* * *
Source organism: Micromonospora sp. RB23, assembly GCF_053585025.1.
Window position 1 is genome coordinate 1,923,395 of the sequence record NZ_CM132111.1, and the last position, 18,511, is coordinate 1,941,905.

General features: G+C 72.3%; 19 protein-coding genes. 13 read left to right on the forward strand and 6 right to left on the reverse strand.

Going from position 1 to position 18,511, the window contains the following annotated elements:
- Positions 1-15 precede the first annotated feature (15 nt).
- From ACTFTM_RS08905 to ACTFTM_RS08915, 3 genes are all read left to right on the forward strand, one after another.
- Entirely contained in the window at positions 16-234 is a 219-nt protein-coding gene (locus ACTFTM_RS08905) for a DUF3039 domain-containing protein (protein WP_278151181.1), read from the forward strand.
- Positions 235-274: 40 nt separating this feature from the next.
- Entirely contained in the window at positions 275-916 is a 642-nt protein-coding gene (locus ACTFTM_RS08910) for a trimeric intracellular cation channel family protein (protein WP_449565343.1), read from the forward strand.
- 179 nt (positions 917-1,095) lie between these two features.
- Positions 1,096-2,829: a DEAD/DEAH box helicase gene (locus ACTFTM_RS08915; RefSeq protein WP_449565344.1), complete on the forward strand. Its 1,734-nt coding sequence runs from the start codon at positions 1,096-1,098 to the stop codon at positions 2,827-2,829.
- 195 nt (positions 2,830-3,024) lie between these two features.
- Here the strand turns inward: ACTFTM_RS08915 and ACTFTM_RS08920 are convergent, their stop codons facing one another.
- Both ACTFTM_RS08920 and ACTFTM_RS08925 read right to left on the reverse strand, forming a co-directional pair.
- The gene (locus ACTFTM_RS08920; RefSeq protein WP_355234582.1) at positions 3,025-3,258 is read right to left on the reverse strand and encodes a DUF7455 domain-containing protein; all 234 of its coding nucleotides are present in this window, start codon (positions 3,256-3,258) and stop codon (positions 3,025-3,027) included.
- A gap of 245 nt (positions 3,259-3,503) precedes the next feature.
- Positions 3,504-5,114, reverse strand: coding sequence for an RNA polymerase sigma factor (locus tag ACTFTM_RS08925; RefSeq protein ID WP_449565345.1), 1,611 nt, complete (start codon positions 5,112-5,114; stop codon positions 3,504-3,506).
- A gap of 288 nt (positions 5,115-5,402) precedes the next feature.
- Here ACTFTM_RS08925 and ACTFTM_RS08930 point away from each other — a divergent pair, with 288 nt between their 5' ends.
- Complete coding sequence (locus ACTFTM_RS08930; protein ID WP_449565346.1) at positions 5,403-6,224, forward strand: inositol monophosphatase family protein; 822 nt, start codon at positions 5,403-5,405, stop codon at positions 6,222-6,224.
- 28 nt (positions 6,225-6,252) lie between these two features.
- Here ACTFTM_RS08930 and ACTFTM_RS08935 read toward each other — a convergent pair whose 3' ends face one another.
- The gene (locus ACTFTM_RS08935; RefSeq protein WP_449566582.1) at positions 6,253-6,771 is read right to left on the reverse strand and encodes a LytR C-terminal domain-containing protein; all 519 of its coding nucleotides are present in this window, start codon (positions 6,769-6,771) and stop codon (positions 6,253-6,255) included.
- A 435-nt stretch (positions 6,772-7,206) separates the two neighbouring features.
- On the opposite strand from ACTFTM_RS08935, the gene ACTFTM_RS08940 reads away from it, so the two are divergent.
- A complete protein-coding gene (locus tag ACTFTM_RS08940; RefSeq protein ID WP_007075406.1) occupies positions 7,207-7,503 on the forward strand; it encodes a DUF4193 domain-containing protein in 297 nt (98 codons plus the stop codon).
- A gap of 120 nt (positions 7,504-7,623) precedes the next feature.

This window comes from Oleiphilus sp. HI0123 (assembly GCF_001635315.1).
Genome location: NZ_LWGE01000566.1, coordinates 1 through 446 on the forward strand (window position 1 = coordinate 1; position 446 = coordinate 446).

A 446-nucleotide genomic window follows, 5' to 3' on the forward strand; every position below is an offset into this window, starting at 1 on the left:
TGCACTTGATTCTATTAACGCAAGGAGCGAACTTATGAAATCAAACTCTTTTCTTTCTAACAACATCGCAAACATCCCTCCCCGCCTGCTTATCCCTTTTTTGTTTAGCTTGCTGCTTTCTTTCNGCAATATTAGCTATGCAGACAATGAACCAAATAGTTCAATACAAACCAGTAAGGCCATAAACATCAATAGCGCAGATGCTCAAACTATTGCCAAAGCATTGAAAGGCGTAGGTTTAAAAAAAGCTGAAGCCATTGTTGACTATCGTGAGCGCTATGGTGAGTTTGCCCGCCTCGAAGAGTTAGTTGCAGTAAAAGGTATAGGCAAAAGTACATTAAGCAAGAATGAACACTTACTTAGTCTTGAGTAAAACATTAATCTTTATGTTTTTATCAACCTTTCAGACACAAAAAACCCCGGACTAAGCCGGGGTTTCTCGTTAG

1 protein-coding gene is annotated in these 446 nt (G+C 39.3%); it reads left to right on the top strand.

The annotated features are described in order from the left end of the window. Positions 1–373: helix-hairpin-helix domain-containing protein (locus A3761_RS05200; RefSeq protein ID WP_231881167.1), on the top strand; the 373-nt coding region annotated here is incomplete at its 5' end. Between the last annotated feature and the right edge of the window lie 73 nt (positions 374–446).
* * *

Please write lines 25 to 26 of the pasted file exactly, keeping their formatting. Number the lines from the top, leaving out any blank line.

- On the opposite strand from ACTFTM_RS08935, the gene ACTFTM_RS08940 reads away from it, so the two are divergent.
- A complete protein-coding gene (locus tag ACTFTM_RS08940; RefSeq protein ID WP_007075406.1) occupies positions 7,207-7,503 on the forward strand; it encodes a DUF4193 domain-containing protein in 297 nt (98 codons plus the stop codon).